IT and Business Insights for SMB Solution Providers

ASCII Challenges Attendees to “Up Their Game” at 2018 Events

At the first of nine conferences scheduled for this year, the IT membership group called attention to the legal and security risks channel pros face today, as well as the opportunities available to them in markets like the Internet of Things. By Rich Freeman

The ASCII Group Inc. has kicked off the latest round of its IT Success Summit live event series.

The first of nine conferences the Bethesda, Md.-based membership organization will hold in 2018 took place Wednesday and Thursday in Anaheim, Calif. All of this year’s shows are designed to help VARs and MSPs capitalize on big new opportunities and sidestep big new threats during a time of extraordinary change in IT, according to ASCII Group President Jerry Koutavas.

“The way that the industry works right now, everybody has to up their game,” he says. “We’re trying to help MSPs go beyond the standard nuts and bolts conversations that are happening in the industry and really understand more from a field perspective things that they may not expect.”

Those include legal dangers that many channel pros don’t even know threaten them. “Contracts are absolutely opening up more risks for MSPs than ever before, and it’s all because most MSPs may not use not only the right lawyer but any lawyer,” Koutavas says.

Indeed, Bradley Gross, an attorney based in Weston, Fla. who specializes in representing managed service providers, warned Summit attendees during a Thursday morning presentation that the master service agreements, statements of work, and other legal documents most of them rely on are filled with potentially business-busting flaws.

“You’re all headed for legal disasters,” Gross said before highlighting some of the contractual mistakes IT providers frequently commit. Those include making broad or vaguely worded promises that read more like marketing collateral than realistic commitments and failing to set limits on the services they provide.

“Never give away an all-you-can-eat plan,” Gross said. “[Clients] will try to take advantage of you.”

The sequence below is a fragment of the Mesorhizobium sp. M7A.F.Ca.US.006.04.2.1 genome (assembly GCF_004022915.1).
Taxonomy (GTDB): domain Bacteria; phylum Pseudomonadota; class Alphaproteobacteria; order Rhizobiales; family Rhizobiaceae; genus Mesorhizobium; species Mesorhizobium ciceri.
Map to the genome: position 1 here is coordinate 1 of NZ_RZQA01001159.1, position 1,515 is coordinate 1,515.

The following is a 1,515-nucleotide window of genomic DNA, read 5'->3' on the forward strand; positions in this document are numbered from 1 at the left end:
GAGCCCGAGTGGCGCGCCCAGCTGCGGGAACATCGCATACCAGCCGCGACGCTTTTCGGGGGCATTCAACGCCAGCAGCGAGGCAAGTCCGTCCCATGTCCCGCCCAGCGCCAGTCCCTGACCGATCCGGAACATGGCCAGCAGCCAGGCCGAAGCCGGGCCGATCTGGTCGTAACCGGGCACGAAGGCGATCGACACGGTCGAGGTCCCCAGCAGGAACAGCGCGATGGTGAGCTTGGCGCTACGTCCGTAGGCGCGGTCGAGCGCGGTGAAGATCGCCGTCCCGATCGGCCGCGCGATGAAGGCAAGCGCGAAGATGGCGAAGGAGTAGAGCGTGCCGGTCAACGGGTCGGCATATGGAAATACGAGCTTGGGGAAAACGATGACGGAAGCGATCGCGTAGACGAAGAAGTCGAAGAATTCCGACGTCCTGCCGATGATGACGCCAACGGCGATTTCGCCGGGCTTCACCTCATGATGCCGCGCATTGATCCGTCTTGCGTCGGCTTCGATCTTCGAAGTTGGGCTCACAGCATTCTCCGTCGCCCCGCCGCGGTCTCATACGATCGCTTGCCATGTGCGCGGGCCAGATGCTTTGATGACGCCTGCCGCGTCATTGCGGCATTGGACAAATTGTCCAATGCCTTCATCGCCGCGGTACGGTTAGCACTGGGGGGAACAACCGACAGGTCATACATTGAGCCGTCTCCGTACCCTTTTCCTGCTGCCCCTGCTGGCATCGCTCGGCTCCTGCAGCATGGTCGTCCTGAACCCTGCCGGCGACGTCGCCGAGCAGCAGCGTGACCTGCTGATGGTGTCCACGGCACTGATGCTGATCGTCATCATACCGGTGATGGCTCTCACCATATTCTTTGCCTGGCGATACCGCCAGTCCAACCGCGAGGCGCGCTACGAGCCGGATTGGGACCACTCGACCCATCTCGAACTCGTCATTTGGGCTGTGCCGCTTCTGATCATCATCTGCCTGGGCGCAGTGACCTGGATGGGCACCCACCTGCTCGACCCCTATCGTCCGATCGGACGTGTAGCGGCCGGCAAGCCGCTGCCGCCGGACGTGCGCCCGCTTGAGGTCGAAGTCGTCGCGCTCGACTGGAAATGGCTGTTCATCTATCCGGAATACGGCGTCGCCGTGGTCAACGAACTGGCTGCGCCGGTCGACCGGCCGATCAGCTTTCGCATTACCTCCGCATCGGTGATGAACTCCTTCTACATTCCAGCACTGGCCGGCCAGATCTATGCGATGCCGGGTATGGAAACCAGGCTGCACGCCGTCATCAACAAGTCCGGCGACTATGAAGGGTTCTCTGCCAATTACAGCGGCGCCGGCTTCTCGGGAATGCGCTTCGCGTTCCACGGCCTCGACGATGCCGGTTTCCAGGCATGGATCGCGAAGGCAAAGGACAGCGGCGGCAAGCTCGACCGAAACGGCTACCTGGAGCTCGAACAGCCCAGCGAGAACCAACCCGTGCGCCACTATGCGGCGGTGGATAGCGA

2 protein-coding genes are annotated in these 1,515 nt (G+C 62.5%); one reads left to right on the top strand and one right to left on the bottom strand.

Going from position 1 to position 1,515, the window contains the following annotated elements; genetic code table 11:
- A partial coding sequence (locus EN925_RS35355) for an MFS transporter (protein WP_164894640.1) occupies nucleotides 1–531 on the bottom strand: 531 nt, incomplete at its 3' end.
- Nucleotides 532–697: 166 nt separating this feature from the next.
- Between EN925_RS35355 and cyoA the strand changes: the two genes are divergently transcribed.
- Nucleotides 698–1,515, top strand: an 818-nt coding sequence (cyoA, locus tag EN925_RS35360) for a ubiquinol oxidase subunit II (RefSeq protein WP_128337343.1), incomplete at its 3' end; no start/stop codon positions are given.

One of The ASCII Group’s members shared battle-tested advice on another issue many IT providers don’t contemplate fully until it’s too late: what to do when a natural disaster hits. Lamar Curtis, president of Houston-based IAG Business Technology, learned some lessons about that topic the hard way last year when Hurricane Harvey struck his home city, knocking six of his employees out of their homes and stripping three of them of everything they owned. Following rigorously standardized processes, Curtis discovered, can be a welcome antidote to chaos and uncertainty under such conditions.

“It adds a little stability to everyone’s life,” he said.

Security expert Theresa Payton, this year’s Success Summit keynoter, addressed the even larger, more imminent hazards that channel pros and their clients alike confront in the era of ransomware, distributed denial of service attacks, and other sophisticated threats.

“We are at war,” said Payton, the first female White House CIO during the George W. Bush administration and a former star of the CBS series Hunted who is now president and CEO of Charlotte, N.C.-based of security consultancy Fortalice Solutions LLC and co-founder of Alexandria, Va.-based network security vendor Dark Cubed.

The Internet of Things poses particularly grave perils, observed Payton, who recommended mitigating those risks by separating highly vulnerable IoT devices from the rest of a client’s infrastructure.

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